Cluster analysis refers to algorithms that group similar objects into groups called clusters. The endpoint of cluster analysis is a set of clusters, where each cluster is distinct from each other cluster, and the objects within each cluster are broadly similar to each other. For example, in the scatterplot below, two clusters are shown, one by filled circles and one by unfilled circles.

Cluster Analysis

The required data for cluster analysis

Typically, cluster analysis is performed on a table of raw data, where each row represents an object and the columns represent quantitative characteristic of the objects. These quantitative characteristics are called clustering variables. For example, in the table below there are 18 objects, and there are two clustering variables, x and y. Cluster analysis an also be performed using data in a distance matrix.

The required data for cluster analysis

Why is cluster analysis used?

In the example above, it is easy to detect the existence of the clusters visually because the plot shows only two dimensions of data. Typically, cluster analysis is performed when the data is performed with high-dimensional data (e.g., 30 variables), where there is no good way to visualize all the data.

The outputs from k-means cluster analysis

The main output from cluster analysis is a table showing the mean values of each cluster on the clustering variables. The table of means for the data examined in this article is shown below.

The outputs from k-means cluster analysis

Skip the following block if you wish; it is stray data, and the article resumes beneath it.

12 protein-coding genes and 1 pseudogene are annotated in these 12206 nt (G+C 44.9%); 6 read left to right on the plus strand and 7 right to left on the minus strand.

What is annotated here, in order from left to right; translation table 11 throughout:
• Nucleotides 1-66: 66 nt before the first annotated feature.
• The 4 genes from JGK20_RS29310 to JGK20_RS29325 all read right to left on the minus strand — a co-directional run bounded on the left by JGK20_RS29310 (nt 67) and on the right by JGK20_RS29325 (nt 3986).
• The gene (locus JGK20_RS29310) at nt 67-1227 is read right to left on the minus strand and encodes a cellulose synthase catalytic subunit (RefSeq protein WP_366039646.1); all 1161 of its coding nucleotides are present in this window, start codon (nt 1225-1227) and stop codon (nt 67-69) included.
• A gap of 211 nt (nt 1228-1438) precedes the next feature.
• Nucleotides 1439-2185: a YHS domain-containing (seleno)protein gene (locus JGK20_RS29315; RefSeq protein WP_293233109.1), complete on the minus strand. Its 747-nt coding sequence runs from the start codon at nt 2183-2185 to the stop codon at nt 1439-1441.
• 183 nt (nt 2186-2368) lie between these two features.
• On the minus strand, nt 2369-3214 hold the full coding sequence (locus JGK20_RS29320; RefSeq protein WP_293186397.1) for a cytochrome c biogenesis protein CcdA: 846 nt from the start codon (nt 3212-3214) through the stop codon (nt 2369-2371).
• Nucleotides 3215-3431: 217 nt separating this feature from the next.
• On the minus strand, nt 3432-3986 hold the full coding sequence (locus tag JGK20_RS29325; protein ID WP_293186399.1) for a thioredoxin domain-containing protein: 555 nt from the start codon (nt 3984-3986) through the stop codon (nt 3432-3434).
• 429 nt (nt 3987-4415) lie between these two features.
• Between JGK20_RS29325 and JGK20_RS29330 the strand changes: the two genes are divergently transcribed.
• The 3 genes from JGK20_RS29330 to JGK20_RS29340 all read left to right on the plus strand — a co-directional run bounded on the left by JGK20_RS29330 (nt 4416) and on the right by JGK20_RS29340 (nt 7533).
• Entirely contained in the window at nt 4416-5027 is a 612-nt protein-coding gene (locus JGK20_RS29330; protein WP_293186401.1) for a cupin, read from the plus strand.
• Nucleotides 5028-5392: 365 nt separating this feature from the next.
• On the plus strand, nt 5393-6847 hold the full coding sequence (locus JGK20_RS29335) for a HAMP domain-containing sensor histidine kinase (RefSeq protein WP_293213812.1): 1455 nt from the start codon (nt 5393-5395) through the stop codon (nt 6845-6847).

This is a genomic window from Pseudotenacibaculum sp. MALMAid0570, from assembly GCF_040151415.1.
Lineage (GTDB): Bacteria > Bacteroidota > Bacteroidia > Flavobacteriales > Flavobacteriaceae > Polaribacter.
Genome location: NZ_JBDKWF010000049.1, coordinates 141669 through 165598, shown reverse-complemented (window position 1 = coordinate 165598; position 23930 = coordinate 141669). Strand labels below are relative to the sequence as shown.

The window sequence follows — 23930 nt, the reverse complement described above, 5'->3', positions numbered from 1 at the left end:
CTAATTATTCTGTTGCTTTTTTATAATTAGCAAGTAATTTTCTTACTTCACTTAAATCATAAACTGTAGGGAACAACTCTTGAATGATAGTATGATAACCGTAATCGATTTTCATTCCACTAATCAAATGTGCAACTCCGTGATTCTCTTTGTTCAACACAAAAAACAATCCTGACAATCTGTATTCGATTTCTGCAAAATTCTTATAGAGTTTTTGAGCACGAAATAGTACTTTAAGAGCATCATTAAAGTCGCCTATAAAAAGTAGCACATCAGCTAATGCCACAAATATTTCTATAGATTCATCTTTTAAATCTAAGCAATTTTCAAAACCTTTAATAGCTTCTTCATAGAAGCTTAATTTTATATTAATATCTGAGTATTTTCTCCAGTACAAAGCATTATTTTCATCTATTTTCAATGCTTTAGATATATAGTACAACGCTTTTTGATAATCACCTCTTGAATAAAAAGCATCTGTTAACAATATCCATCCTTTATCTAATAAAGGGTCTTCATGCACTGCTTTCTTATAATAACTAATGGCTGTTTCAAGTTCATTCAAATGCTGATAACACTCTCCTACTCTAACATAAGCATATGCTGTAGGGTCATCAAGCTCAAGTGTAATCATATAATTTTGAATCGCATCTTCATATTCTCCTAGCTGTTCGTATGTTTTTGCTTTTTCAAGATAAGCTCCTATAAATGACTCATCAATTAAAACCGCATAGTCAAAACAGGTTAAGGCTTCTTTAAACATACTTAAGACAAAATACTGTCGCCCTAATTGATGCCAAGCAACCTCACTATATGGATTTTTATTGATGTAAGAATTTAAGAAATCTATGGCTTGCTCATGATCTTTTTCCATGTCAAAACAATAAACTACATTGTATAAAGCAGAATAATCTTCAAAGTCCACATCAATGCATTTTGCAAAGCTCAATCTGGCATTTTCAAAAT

A second output shows which object has been classified into which cluster, as shown below. Other outputs include plots and diagnostics designed to assess how much variation exists within and between clusters.

Cluster analysis algorithms

Cluster analysis is a computationally hard problem. For most real-world problems, computers are not able to examine all the possible ways in which objects can be grouped into clusters. Thousands of algorithms have been developed that attempt to provide approximate solutions to the problem. The three main ones are:

  • Hierarchical clustering. This technique starts by treating each object as a separate cluster. Then, it repeatedly executes the following two steps: (1) identify the two clusters that are closest together, and (2) merge the two most similar clusters. This continues until all the clusters are merged together.

Try your own Hierarchical Cluster Analysis!

  • k-means cluster analysis. This technique requires the user to specify a required number of clusters. Initially, observations are allocated to clusters using some arbitrary process (e.g., randomly). Then, the cluster means are computed, and objects are allocated to the closest cluster. These last two steps are repeated until the clusters do not change.
  • Latent class analysis. In terms of process, this is like k-means, except that it can be used with both numeric and non-numeric data.

Try your own Latent Class Analysis!